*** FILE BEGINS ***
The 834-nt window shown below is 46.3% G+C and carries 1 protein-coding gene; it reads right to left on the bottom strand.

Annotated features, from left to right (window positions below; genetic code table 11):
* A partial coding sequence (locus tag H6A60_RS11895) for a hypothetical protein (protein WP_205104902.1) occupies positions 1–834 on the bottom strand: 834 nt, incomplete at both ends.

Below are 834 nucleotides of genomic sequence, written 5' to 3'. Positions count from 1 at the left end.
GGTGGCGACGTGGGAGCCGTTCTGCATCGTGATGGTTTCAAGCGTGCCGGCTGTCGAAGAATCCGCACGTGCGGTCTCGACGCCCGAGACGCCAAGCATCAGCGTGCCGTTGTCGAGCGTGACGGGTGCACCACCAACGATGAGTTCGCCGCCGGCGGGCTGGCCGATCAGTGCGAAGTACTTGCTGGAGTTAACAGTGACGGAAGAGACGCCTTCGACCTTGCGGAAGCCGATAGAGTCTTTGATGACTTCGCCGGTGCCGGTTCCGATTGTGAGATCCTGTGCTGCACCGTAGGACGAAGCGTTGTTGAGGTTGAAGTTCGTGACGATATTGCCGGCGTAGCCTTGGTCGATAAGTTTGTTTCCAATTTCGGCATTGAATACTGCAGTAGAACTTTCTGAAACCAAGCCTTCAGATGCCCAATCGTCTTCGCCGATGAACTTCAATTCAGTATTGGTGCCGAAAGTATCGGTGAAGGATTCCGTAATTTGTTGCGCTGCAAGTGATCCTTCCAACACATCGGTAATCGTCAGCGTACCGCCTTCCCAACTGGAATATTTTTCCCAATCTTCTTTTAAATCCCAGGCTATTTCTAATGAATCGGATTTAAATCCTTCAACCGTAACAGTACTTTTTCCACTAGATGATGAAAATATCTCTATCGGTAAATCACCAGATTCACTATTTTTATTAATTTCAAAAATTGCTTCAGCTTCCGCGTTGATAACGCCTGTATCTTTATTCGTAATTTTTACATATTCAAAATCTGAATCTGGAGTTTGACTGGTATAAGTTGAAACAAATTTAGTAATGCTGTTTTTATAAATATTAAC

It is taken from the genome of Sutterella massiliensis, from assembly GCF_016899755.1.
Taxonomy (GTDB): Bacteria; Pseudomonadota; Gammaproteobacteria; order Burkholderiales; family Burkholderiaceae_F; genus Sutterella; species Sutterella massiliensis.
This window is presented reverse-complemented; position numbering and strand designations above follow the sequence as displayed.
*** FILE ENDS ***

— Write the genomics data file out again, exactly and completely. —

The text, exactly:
The 834-nt window shown below is 46.3% G+C and carries 1 protein-coding gene; it reads right to left on the bottom strand.

Annotated features, from left to right (window positions below; genetic code table 11):
* A partial coding sequence (locus tag H6A60_RS11895) for a hypothetical protein (protein WP_205104902.1) occupies positions 1–834 on the bottom strand: 834 nt, incomplete at both ends.

Below are 834 nucleotides of genomic sequence, written 5' to 3'. Positions count from 1 at the left end.
GGTGGCGACGTGGGAGCCGTTCTGCATCGTGATGGTTTCAAGCGTGCCGGCTGTCGAAGAATCCGCACGTGCGGTCTCGACGCCCGAGACGCCAAGCATCAGCGTGCCGTTGTCGAGCGTGACGGGTGCACCACCAACGATGAGTTCGCCGCCGGCGGGCTGGCCGATCAGTGCGAAGTACTTGCTGGAGTTAACAGTGACGGAAGAGACGCCTTCGACCTTGCGGAAGCCGATAGAGTCTTTGATGACTTCGCCGGTGCCGGTTCCGATTGTGAGATCCTGTGCTGCACCGTAGGACGAAGCGTTGTTGAGGTTGAAGTTCGTGACGATATTGCCGGCGTAGCCTTGGTCGATAAGTTTGTTTCCAATTTCGGCATTGAATACTGCAGTAGAACTTTCTGAAACCAAGCCTTCAGATGCCCAATCGTCTTCGCCGATGAACTTCAATTCAGTATTGGTGCCGAAAGTATCGGTGAAGGATTCCGTAATTTGTTGCGCTGCAAGTGATCCTTCCAACACATCGGTAATCGTCAGCGTACCGCCTTCCCAACTGGAATATTTTTCCCAATCTTCTTTTAAATCCCAGGCTATTTCTAATGAATCGGATTTAAATCCTTCAACCGTAACAGTACTTTTTCCACTAGATGATGAAAATATCTCTATCGGTAAATCACCAGATTCACTATTTTTATTAATTTCAAAAATTGCTTCAGCTTCCGCGTTGATAACGCCTGTATCTTTATTCGTAATTTTTACATATTCAAAATCTGAATCTGGAGTTTGACTGGTATAAGTTGAAACAAATTTAGTAATGCTGTTTTTATAAATATTAAC

It is taken from the genome of Sutterella massiliensis, from assembly GCF_016899755.1.
Taxonomy (GTDB): Bacteria; Pseudomonadota; Gammaproteobacteria; order Burkholderiales; family Burkholderiaceae_F; genus Sutterella; species Sutterella massiliensis.
This window is presented reverse-complemented; position numbering and strand designations above follow the sequence as displayed.